Not just a lie—a scurrilous slander.
On her MSNBC show today, Joy Reid claimed that "during the Bush era, we were . . . starving people in Guantanamo."
The truth is precisely the opposite. During the Bush era, Guantanamo officials took forceful measures to prevent people from starving. A number of prisoners had gone on hunger strikes to protest prison conditions. Among their complaints: "the prison authorities broadcast the call to prayers only four times daily, rather than the required five for religious obligations and . . . many of the detainees resented when women GIs broadcast the call to prayer."
Rather than let the prisoners starve themselves to death, the prison officials force-fed them. There has actually been criticism of the force-feeding practice. But be that as it may, it is the precise obverse of starving the prisoners.
For good measure, MSNBC analyst Malcolm Nance condemned President Trump's recent pardon of former Army Lt. Michael Behanna, who was convicted of in 2008 having killed an Iraqi prisoner suspected of being an Al Qaeda terrorist. Nance insinuated that Trump granted the pardon for purposes of " greenlighting actual offenses by people who support their side."
Nance, like Reid, tramples the truth. The offense in question took place nine years before Trump took office. Behanna's sentence had already been reduced by a military appeals court concerned about the fairness of his trial. He was paroled--released from prison--five years ago.
The pardon came after a raft of public officials, including 37 retired generals and admirals, expressed support for it. Among them was Admiral Anthony Zinni, whose name had been floated as a possible Obama VP running mate in 2008, and whom Obama at one point proposed as Ambassador to Iraq.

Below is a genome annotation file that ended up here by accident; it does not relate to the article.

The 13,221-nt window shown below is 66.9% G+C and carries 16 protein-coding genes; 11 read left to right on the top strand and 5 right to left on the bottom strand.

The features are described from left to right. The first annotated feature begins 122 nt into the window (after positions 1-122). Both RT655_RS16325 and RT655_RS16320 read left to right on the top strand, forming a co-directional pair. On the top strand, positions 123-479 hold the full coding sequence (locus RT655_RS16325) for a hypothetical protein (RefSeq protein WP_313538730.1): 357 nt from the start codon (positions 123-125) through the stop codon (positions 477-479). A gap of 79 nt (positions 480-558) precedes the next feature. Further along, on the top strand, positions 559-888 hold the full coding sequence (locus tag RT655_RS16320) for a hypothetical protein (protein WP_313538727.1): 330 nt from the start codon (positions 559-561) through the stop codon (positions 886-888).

Note: Nance concluded his spiel with the clichéd-by-now accusation that we are in "a very dangerous time" in which President Trump is "the leader of a banana republic."
Slurs, slanders, and lies: SOP for the likes of Reid and her crowd.
Here's the transcript.
10:14 am EDT
JOY REID: During the Bush era we were torturing people in our custody in Iraq, et cetera. And you know starving people in Guantanamo.
. . .
MALCOLM NANCE: Well if you remember, in the Bush era, when they were actually torturing people, as you said: they were waterboarding people, they were abusing people, we had murders. As a matter of fact, Donald Trump just pardoned an Army officer who was tried in military courts and convicted of murder. He literally kidnapped a prisoner, took him out and shot him to death. So, these are now where the White House is giving them a green light. And they are greenlighting actual offenses that are being done by people who support their side. But the chilling effect, as you say, is coming from they're going to investigate anyone that outs these terrible offensive things that come from the other side or that comes from the government bureaucracy . . . We are in a very dangerous time in the United States, where the President of the United States, as you say, is the leader of a banana republic.